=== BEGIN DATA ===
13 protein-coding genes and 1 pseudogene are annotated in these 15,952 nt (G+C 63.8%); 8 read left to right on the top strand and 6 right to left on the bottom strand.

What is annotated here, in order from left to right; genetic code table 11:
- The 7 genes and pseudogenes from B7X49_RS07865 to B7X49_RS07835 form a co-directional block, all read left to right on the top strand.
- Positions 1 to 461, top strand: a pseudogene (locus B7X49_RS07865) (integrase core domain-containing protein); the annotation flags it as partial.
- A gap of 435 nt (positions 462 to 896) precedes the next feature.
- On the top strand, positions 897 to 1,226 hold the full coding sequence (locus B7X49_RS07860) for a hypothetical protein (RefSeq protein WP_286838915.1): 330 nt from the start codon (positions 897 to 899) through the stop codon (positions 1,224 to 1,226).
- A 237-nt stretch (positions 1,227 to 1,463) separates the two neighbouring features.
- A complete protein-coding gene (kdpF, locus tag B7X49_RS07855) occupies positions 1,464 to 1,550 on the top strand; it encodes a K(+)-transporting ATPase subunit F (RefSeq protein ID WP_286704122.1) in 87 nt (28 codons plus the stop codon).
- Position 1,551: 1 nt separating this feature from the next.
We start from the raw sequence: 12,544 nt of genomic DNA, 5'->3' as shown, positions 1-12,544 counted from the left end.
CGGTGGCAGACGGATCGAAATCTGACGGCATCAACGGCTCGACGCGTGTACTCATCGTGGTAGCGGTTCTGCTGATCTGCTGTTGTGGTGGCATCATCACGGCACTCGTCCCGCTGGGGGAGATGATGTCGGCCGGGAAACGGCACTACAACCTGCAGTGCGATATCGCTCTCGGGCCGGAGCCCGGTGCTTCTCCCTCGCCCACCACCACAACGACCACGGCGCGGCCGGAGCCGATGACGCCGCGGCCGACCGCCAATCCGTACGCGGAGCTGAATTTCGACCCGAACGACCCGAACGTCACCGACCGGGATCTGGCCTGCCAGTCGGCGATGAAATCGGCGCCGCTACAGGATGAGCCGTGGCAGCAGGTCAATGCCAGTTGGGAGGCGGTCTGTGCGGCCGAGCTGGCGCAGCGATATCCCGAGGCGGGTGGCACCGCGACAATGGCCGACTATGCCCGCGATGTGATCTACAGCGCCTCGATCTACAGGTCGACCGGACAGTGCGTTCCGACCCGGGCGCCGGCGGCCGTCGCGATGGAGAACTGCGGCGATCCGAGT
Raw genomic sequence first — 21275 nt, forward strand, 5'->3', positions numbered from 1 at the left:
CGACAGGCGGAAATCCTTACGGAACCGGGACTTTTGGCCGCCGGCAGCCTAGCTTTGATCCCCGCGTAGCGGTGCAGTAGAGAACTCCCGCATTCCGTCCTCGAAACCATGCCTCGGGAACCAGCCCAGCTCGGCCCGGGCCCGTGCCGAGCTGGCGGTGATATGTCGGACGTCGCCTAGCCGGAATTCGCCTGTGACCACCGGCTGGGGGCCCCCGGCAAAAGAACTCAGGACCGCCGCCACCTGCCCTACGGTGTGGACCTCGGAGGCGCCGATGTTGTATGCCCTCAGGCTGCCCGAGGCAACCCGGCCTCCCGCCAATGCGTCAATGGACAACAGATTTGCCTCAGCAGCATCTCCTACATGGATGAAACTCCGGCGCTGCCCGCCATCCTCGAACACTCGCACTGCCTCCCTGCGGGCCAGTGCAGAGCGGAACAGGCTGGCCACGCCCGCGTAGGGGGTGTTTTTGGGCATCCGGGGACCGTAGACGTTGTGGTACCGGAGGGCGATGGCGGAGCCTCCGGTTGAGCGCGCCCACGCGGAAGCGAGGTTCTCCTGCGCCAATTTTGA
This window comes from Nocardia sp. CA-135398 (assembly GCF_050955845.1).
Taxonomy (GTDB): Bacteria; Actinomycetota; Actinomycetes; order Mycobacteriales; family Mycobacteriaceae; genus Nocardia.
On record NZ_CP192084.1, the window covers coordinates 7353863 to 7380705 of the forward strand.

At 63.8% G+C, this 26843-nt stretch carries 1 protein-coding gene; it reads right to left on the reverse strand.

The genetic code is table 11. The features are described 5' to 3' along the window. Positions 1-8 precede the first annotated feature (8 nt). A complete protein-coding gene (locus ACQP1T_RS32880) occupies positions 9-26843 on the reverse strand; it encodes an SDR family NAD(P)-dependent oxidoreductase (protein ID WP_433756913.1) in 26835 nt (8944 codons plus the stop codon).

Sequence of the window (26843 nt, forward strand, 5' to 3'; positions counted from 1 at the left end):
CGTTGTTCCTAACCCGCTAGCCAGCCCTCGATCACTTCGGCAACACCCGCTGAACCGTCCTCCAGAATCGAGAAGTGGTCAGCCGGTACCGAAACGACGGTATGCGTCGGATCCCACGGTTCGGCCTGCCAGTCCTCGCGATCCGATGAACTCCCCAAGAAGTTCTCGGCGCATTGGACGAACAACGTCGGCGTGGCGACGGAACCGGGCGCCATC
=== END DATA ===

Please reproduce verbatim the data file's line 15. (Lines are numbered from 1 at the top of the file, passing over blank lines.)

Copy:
Taxonomy (GTDB): Bacteria; Actinomycetota; Actinomycetes; order Mycobacteriales; family Mycobacteriaceae; genus Nocardia.